Raul Labrador

AP

After six years of collecting a monthly check from Raul Labrador's campaign machine, his wife, Becca Labrador, is no longer being paid by her husband's campaign.

Becca Labrador had been paid to oversee the campaign's books since 2011. As of the first of the year, Mrs. Labrador stopped receiving a monthly salary of $2,022.

state seal, legislature
Emilie Ritter Saunders / Boise State Public Radio

Republican U.S. Rep. Raul Labrador sent Idaho voters a campaign mailer ornamented with the state seal asking for contributions to his 2018 gubernatorial bid, even though the secretary of state's office said Thursday the seal should only be used for official state business.

Labrador's fundraiser flier asked voters to give $50, $75, $100 or more in campaign donations. The mailer, sent out earlier this month, aimed to get people to pledge their support for Labrador's 2016 campaign promises to move America to a more conservative direction.

Samantha Wright/BSPR

Update 10:34 a.m. Thursday: Former Republican Lt. Governor David Leroy has filed paperwork to run for Labrador's seat. He is the first candidate to enter the race.

Earlier this week Republican Rep. Raul Labrador filed paperwork to run for Idaho governor, ending a long period of speculation about whether he would jump into the race. Now, political wonks are turning their attention to who might seek his congressional seat. 

Carolyn Kaster / AP Photo

After months of speculation, U.S. Rep. Raul Labrador walked into the Idaho Secretary of State's office Tuesday morning and signed the paperwork to start his run for governor.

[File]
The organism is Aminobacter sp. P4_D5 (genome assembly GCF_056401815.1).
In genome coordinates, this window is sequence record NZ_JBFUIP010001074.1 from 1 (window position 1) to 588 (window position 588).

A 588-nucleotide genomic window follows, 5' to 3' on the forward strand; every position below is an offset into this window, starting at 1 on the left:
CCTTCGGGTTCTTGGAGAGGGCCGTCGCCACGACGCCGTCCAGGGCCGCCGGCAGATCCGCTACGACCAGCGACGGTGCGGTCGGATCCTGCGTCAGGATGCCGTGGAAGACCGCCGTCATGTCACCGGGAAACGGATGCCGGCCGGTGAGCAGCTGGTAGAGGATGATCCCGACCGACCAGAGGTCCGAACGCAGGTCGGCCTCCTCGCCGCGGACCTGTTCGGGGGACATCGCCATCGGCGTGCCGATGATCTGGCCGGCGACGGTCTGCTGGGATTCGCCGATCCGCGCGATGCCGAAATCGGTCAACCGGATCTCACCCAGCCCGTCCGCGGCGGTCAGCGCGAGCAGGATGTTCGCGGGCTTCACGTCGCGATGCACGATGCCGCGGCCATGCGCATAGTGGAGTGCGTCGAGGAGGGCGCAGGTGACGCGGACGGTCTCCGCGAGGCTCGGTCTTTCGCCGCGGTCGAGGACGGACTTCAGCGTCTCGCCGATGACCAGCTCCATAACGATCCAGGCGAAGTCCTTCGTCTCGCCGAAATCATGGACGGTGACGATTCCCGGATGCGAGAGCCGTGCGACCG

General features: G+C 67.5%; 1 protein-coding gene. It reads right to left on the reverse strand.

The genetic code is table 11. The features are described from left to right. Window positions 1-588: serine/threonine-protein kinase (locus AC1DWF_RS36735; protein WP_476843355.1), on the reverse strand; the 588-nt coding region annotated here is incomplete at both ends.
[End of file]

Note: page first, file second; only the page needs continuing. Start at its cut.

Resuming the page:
Otto Kitsinger / AP

U.S. Rep. Raul Labrador says his answer to a question on health care at a recent town hall in northern Idaho wasn't very elegant.

Labrador has received criticism for his comment Friday that no one has died because they didn't have access to health care — a claim disputed by medical experts because they counter that patients without health coverage often risk waiting until their conditions have advanced too far for effective treatment.

Facebook

It was another marathon session for Congressman Raul Labrador at his second town hall event in a week. The Idaho Republican took questions for over two and a half hours.

Labrador’s event Monday night in Nampa at Mission Aviation Fellowship was smaller than the first one held in Meridian. Around 350 people filled a meeting room at MAF as opposed to the almost thousand constituents that filled an auditorium April 19.

Kyle Green / Idaho Statesman

A combative and sometimes angry crowd challenged Republican Rep. Raul Labrador during his town hall Wednesday night.

Labrador answered questions about everything from Planned Parenthood to public lands. At one point, he was asked whether he believes health care is a human right, to which the crowd responded with loud boos.  

“So no I do not believe that health care is a basic right," says Labrador. "When something is a right it’s something that must be provided by the government.”

Gage Skidmore / Flickr Creative Commons